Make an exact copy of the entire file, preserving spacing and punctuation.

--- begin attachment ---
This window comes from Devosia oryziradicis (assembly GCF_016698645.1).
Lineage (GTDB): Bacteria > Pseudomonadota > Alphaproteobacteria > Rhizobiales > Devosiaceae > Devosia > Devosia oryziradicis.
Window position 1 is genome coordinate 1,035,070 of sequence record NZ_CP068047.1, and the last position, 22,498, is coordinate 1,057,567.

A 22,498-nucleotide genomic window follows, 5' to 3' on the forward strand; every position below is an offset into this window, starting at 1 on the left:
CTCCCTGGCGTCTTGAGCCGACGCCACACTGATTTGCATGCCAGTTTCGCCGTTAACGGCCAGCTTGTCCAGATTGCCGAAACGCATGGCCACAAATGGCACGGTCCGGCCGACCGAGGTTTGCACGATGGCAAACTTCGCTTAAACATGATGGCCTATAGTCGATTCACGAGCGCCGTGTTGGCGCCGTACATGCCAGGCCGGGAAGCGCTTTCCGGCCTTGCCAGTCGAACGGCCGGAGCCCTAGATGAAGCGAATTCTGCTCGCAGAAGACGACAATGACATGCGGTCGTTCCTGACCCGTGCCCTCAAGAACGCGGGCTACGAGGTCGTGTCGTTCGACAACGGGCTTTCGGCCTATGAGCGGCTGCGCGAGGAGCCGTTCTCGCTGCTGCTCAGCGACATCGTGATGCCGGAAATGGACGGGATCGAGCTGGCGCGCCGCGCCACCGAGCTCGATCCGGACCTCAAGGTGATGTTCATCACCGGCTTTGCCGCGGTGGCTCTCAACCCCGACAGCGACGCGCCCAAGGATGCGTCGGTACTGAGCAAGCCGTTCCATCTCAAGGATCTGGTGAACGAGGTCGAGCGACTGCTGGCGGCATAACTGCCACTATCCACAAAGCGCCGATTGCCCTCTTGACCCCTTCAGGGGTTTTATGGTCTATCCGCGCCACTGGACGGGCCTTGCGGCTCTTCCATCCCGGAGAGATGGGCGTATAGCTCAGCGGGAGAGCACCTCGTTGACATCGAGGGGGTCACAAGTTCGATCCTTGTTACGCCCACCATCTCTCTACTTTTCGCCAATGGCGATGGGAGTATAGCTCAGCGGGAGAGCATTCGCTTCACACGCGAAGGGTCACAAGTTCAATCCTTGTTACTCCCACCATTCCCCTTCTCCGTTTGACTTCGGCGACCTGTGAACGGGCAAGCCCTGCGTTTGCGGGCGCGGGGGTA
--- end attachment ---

This window comes from Devosia oryziradicis (assembly GCF_016698645.1).
Lineage (GTDB): Bacteria > Pseudomonadota > Alphaproteobacteria > Rhizobiales > Devosiaceae > Devosia > Devosia oryziradicis.
Window position 1 is genome coordinate 1,035,070 of sequence record NZ_CP068047.1, and the last position, 22,498, is coordinate 1,057,567.

A 22,498-nucleotide genomic window follows, 5' to 3' on the forward strand; every position below is an offset into this window, starting at 1 on the left:
CTCCCTGGCGTCTTGAGCCGACGCCACACTGATTTGCATGCCAGTTTCGCCGTTAACGGCCAGCTTGTCCAGATTGCCGAAACGCATGGCCACAAATGGCACGGTCCGGCCGACCGAGGTTTGCACGATGGCAAACTTCGCTTAAACATGATGGCCTATAGTCGATTCACGAGCGCCGTGTTGGCGCCGTACATGCCAGGCCGGGAAGCGCTTTCCGGCCTTGCCAGTCGAACGGCCGGAGCCCTAGATGAAGCGAATTCTGCTCGCAGAAGACGACAATGACATGCGGTCGTTCCTGACCCGTGCCCTCAAGAACGCGGGCTACGAGGTCGTGTCGTTCGACAACGGGCTTTCGGCCTATGAGCGGCTGCGCGAGGAGCCGTTCTCGCTGCTGCTCAGCGACATCGTGATGCCGGAAATGGACGGGATCGAGCTGGCGCGCCGCGCCACCGAGCTCGATCCGGACCTCAAGGTGATGTTCATCACCGGCTTTGCCGCGGTGGCTCTCAACCCCGACAGCGACGCGCCCAAGGATGCGTCGGTACTGAGCAAGCCGTTCCATCTCAAGGATCTGGTGAACGAGGTCGAGCGACTGCTGGCGGCATAACTGCCACTATCCACAAAGCGCCGATTGCCCTCTTGACCCCTTCAGGGGTTTTATGGTCTATCCGCGCCACTGGACGGGCCTTGCGGCTCTTCCATCCCGGAGAGATGGGCGTATAGCTCAGCGGGAGAGCACCTCGTTGACATCGAGGGGGTCACAAGTTCGATCCTTGTTACGCCCACCATCTCTCTACTTTTCGCCAATGGCGATGGGAGTATAGCTCAGCGGGAGAGCATTCGCTTCACACGCGAAGGGTCACAAGTTCAATCCTTGTTACTCCCACCATTCCCCTTCTCCGTTTGACTTCGGCGACCTGTGAACGGGCAAGCCCTGCGTTTGCGGGCGCGGGGGTA